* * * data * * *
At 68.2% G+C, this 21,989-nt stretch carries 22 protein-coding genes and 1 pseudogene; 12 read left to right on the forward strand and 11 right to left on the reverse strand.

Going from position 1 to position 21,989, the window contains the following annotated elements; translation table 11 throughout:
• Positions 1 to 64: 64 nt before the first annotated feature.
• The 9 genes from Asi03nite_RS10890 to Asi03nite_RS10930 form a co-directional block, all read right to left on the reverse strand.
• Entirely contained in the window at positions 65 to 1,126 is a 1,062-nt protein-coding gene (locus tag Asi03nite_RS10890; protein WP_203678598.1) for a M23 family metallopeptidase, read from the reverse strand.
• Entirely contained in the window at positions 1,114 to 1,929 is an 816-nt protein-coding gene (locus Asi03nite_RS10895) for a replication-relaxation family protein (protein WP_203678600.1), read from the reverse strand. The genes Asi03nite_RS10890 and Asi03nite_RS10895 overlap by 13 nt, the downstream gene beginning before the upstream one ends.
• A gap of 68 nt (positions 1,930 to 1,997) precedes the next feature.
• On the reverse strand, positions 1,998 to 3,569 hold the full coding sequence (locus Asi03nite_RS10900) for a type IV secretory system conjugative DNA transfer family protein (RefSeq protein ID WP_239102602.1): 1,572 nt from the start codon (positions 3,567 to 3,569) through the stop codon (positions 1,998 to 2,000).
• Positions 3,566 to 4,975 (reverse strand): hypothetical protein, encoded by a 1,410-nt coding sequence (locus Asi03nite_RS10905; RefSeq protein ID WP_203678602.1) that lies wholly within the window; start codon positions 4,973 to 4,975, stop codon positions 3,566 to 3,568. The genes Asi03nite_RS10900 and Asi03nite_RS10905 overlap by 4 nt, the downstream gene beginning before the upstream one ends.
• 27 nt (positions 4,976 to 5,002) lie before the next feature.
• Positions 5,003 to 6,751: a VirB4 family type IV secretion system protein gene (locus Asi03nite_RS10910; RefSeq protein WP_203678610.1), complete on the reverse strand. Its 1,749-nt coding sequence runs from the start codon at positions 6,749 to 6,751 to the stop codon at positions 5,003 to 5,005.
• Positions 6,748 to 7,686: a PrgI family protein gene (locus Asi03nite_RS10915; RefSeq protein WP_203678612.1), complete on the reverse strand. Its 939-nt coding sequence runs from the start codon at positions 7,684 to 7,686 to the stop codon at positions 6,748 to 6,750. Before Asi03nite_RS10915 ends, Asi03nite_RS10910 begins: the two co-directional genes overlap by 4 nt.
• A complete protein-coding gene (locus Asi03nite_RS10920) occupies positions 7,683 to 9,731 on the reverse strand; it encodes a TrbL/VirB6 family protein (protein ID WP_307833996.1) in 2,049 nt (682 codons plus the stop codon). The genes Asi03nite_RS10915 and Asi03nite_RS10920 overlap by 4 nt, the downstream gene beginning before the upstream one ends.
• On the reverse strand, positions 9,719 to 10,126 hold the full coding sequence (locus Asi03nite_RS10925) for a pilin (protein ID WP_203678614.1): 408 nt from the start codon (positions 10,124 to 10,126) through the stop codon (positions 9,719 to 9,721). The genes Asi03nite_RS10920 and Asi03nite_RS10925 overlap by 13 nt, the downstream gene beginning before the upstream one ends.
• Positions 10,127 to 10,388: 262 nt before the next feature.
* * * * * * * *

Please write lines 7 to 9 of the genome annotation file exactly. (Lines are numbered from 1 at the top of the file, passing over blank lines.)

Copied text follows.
• A gap of 68 nt (positions 1,930 to 1,997) precedes the next feature.
• On the reverse strand, positions 1,998 to 3,569 hold the full coding sequence (locus Asi03nite_RS10900) for a type IV secretory system conjugative DNA transfer family protein (RefSeq protein ID WP_239102602.1): 1,572 nt from the start codon (positions 3,567 to 3,569) through the stop codon (positions 1,998 to 2,000).
• Positions 3,566 to 4,975 (reverse strand): hypothetical protein, encoded by a 1,410-nt coding sequence (locus Asi03nite_RS10905; RefSeq protein ID WP_203678602.1) that lies wholly within the window; start codon positions 4,973 to 4,975, stop codon positions 3,566 to 3,568. The genes Asi03nite_RS10900 and Asi03nite_RS10905 overlap by 4 nt, the downstream gene beginning before the upstream one ends.